In The Black Swan, Nicholas Nassim Taleb writes about Umberto Eco's library, which was estimated to contain over 35,000 books, many of them in their original language. Eco got two main responses from visitors who saw his enormous collection of books. The first group asked Eco if he had read all of the books in his possession. The second group recognized that the books make up a reference library. Eco would have to explain to the first group that the books he hasn't read are more valuable than the ones he has already completed, since they offered him access to new knowledge. You can apply the same logic to offer your clients access to new value in the sales conversation.
The Value of What You Know Now
You benefit from what you know now: everything you have learned got you to where you are, and indeed it’s the only thing that lets you keep living your life. That includes things that you learned (even unconsciously) through experience, like recognizing when it's time to leave a situation that might harm you. Your current knowledge also forms a tool for creating value for others. When a contact or client lacks the knowledge and experience you possess, transferring your insights to them provides potential power, enabling and even compelling them to take action.
There is tremendous value in what you know, both for you and for others. However, it's easy to reach a certain level of success and find yourself in stasis, lacking the motivation (or opportunity) to gain new insight that lets you grow. Surpassing that stasis is one of the most important factors when it comes to your personal satisfaction. The best way to improve your results is to recognize the limit of what you know and seek new knowledge and experiences.
The Greater Value of What You Don't Know
I hope that you are the kind of person who is curious about their world. I hope that you are self-aware enough that you recognize how ignorant you are about almost everything. Ignorance—the lack of knowledge—has nothing to do with intelligence. In fact, the only way to overcome your ignorance is to use your intelligence to acquire new knowledge.
What you know is important, but what you don't know is even more important. I have always been horrified by claims that a large number of people never read a book after high school. These same people are likely the ones who get all of their information from the evening news (or worse, from social media), breathing in a growth-stunting and limiting view of the world mainly designed to outrage instead of inform.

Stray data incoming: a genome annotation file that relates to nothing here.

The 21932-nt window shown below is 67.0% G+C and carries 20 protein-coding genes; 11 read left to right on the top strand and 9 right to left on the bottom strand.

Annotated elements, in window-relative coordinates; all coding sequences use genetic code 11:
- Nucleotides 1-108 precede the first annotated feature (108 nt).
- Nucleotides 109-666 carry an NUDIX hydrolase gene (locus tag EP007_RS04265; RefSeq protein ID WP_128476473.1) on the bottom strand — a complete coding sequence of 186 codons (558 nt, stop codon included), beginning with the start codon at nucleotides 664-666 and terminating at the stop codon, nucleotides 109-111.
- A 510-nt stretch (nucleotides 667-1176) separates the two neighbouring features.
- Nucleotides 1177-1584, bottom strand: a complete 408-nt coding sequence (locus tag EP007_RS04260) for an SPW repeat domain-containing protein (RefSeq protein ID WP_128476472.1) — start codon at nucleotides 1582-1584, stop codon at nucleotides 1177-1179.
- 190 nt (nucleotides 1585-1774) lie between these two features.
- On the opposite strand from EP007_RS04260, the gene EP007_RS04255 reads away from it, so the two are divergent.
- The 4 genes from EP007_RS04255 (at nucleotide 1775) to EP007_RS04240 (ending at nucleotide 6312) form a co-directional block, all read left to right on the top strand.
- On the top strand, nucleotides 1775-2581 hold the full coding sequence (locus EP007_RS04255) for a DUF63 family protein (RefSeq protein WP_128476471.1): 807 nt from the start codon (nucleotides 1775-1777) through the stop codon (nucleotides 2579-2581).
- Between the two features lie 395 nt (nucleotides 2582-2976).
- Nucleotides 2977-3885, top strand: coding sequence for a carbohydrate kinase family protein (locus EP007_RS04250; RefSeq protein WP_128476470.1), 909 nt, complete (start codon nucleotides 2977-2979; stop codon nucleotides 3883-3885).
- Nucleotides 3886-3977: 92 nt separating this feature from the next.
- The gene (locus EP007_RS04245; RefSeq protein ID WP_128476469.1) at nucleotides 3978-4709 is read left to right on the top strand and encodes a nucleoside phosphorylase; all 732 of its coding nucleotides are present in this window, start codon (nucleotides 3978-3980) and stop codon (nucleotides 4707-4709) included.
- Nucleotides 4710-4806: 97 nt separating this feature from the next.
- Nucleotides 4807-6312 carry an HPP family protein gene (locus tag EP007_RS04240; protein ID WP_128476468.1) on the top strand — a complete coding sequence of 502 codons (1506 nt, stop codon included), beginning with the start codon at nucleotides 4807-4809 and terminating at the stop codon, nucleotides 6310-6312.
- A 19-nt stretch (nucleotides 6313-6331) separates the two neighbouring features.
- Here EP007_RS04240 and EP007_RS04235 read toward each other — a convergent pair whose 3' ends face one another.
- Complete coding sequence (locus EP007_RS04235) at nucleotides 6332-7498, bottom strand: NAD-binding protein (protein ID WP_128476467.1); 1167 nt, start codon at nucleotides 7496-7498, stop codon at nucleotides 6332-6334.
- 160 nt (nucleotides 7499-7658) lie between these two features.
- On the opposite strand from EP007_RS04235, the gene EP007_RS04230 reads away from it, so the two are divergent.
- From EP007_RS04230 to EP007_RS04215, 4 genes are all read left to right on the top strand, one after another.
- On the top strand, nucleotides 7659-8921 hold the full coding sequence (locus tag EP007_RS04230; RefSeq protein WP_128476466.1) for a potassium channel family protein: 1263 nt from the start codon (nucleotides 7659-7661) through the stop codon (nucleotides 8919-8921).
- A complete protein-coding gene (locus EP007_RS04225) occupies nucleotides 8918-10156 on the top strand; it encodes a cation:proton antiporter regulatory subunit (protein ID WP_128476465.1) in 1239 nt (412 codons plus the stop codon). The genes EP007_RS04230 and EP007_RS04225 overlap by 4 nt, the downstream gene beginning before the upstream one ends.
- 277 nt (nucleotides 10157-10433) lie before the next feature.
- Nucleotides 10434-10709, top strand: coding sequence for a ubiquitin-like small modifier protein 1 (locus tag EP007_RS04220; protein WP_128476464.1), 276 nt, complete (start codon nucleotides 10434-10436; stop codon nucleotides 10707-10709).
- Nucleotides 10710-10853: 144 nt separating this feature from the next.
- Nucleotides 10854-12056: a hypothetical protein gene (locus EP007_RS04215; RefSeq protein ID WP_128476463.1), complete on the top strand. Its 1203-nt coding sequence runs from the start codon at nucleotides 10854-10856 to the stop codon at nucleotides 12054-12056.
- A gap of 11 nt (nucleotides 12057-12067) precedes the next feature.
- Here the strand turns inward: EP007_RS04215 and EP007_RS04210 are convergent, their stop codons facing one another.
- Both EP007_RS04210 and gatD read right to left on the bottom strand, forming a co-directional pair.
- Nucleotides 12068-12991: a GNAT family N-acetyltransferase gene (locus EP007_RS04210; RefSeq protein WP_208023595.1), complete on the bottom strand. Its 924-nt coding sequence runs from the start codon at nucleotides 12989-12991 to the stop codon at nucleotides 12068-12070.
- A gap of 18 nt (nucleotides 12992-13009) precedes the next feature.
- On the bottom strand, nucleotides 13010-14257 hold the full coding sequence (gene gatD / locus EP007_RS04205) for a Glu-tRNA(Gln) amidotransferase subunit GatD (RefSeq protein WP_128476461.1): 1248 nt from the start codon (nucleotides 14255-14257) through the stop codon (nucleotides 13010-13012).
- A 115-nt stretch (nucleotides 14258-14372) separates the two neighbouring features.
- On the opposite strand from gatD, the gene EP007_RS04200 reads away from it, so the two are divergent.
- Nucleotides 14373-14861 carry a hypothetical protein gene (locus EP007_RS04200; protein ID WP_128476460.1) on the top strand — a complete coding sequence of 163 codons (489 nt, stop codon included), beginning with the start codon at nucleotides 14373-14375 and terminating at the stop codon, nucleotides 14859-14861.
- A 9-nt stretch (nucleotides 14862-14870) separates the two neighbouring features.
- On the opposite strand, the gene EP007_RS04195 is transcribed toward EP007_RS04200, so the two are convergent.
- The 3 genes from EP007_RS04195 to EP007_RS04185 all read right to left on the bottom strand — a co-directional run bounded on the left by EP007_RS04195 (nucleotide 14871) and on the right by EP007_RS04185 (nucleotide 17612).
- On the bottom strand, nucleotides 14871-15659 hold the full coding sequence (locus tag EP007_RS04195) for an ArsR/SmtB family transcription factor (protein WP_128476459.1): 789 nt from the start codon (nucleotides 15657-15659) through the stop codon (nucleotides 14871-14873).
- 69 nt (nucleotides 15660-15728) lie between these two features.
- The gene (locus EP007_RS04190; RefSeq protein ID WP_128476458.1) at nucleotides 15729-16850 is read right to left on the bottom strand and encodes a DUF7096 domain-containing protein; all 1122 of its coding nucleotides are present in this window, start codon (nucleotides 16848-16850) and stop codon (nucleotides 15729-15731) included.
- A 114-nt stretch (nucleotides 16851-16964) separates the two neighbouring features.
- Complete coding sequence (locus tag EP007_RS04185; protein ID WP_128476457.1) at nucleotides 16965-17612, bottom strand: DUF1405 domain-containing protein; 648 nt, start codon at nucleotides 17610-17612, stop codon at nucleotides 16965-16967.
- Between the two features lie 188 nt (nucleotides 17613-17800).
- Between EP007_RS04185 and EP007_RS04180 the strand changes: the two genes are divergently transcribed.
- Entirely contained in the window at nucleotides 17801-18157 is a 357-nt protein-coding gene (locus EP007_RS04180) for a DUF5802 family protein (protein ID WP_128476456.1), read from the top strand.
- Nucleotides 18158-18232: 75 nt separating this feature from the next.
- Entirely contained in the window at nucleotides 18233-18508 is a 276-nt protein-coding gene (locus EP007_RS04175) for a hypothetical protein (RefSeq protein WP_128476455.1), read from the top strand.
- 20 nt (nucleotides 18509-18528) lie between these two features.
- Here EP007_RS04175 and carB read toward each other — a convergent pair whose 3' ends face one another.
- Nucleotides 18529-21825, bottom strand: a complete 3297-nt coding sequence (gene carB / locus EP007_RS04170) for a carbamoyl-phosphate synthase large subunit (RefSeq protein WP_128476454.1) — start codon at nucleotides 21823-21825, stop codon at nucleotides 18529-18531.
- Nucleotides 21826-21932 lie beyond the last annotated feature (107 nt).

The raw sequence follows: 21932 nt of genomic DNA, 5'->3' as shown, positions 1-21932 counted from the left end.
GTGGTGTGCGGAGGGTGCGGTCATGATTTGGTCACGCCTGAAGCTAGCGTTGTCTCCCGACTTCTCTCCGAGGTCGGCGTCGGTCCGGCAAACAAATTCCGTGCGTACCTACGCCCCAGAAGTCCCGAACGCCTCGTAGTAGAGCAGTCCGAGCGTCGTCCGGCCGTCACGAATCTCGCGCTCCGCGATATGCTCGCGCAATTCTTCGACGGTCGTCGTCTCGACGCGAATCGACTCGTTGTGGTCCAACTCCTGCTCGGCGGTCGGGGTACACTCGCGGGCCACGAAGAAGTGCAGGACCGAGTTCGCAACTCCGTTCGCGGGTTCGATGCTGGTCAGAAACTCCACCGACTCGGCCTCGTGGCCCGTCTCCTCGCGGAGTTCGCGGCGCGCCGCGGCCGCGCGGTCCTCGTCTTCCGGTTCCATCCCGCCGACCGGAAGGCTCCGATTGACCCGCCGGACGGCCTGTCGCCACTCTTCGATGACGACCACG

Improving your results begins with new knowledge, perspectives, potential, and actions. When you find yourself stuck, stalled, or regressing, it’s most likely because you lack new knowledge: your existing knowledge and experience is inadequate for your next big breakthrough.
How to Love Ideas You Hate
The more you know, the more you recognize how little you actually know. That is why Umberto Eco believed the books he hadn't read were more important than the ones he had already completed. There’s a tremendous advantage in being curious enough to be a lifelong learner, continually acquiring new knowledge and experience that can directly improve your results. Part of that process is engaging ideas that make you uncomfortable or even upset.
Yesterday, a business partner told me that they had an idea for me, but warned me that I wouldn’t like it. I explained that the ideas I love the most are the ones that I hated at first blush, a model that seems to confuse people. The goal is to get outside yourself: an idea that you and I might hate may be perceived as incredibly valuable to other people we’re trying to reach. That idea may or may not be valuable to me personally, but rejecting it without understanding how, why, and when it is valuable eliminates its potential value to those around me, just because it clashes with what I already know. The more I hate an idea, then, the more I seek to understand it.
Heterodoxy means embracing something that cuts against the orthodox, the way things are normally done. There can be no new value when there is no new knowledge, and when new potential is ignored, good ideas often wither on the vine. No matter the idea, its value is provisional; what you know might be valuable now but worthless in the future.
The more access you have to new knowledge and experience, including others’ knowledge and experience, the greater your perspective. The ability to entertain both the conventional and unconventional offers you a greater access to your potential, even if it means recognizing the limit of what you know and requires you to seek new knowledge and experience.
What you learn creates new value for you, while also increasing your ability to create value for others. Different ideas from different perspectives will help you recognize when and how an idea or a belief might prove useful, and also when it is not right for the circumstances. The chord progression C-G-F works well enough, and you'll find it used in many popular songs. But some songs cry out for an E or an A.